Satisfying labour demands in mid- and low-skilled occupations through immigration
This article examines ways of better identifying the role of mid- and low-skilled migration in filling labour and skill shortages.
This article written by Dr Katerina-Marina Kyrieri, Lecturer, EIPA Maastricht and Eleni Roidou, external Research Assistant to the IOM LINET study, underlines the importance and necessity of satisfying labour demands through the migration of less-skilled workers.
The study examines in particular:
- The percentage of third country nationals (TCNs) employed in mid- and low-skilled occupations in EU countries
- The types of work carried out by migrant workers
- The adequacy of formal qualifications to capture skill requirements
- The countries' approaches to identifying skill and labour shortages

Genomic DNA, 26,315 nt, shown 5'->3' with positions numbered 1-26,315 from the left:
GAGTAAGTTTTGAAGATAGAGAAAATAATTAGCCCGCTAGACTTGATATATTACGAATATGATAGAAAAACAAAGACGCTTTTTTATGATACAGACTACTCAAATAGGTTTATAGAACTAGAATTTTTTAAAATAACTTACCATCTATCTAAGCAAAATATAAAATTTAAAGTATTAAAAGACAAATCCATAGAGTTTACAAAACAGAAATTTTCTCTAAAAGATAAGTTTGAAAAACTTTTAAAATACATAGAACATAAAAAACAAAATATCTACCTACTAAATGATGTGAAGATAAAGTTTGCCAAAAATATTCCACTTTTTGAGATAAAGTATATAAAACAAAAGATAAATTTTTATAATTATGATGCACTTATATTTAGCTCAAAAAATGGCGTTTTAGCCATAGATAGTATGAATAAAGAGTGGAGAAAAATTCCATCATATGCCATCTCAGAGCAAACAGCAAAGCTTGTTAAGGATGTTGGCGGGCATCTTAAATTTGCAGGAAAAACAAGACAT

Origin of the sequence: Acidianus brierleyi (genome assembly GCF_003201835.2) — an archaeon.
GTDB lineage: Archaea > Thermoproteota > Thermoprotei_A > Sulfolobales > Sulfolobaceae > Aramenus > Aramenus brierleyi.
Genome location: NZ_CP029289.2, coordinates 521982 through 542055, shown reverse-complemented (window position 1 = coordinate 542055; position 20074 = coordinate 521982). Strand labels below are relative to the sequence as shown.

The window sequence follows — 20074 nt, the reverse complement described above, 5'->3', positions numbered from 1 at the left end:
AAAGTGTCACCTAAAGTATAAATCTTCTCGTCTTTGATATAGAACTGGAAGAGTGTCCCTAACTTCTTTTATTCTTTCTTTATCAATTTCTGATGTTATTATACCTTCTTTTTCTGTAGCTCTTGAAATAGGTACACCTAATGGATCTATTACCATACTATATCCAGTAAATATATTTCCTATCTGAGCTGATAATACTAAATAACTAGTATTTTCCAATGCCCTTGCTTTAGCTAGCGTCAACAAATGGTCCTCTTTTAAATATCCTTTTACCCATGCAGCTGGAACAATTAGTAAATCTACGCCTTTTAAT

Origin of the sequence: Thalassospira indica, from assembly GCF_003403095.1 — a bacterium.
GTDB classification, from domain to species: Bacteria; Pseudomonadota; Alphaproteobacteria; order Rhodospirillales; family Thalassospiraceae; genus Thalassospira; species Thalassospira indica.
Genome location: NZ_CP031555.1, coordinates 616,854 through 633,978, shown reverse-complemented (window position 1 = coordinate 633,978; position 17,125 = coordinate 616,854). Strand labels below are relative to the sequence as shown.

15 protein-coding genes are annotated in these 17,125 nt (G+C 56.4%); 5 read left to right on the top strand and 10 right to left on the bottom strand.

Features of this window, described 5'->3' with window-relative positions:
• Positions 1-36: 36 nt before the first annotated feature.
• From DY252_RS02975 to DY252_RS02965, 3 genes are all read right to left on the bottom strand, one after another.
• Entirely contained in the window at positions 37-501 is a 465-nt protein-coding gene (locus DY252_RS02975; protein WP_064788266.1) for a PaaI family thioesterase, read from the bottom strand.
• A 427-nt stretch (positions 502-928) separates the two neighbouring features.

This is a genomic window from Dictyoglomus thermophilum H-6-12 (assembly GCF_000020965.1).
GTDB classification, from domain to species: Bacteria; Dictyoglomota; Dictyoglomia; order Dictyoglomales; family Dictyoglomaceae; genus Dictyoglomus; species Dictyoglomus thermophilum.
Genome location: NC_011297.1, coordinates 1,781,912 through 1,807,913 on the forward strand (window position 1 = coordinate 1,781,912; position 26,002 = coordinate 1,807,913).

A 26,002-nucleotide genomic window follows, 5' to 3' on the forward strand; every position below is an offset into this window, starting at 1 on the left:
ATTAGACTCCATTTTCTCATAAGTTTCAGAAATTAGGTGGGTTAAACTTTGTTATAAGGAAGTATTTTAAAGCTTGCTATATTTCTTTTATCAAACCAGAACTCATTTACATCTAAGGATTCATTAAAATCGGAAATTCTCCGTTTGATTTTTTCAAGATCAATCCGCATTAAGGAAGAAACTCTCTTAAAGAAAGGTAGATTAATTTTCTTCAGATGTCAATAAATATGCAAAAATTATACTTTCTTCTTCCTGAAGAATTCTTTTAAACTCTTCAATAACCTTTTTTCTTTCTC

- The foundations of staff shortages in semi and low-skilled occupations
- The responses to perceived labour and skill shortages and the reasons which limit them.
The authors conclude that long-term benefits for the host society and migrants depend on the extent to which migrants can find a job in line with their educational attainment and skills equally to native workers. The following aims are identified: increasing transparency and removing prioritisation in professions with skill shortages, as well as upskilling and facilitating the acquisition of soft skills through lifelong learning and/or continuing vocational training.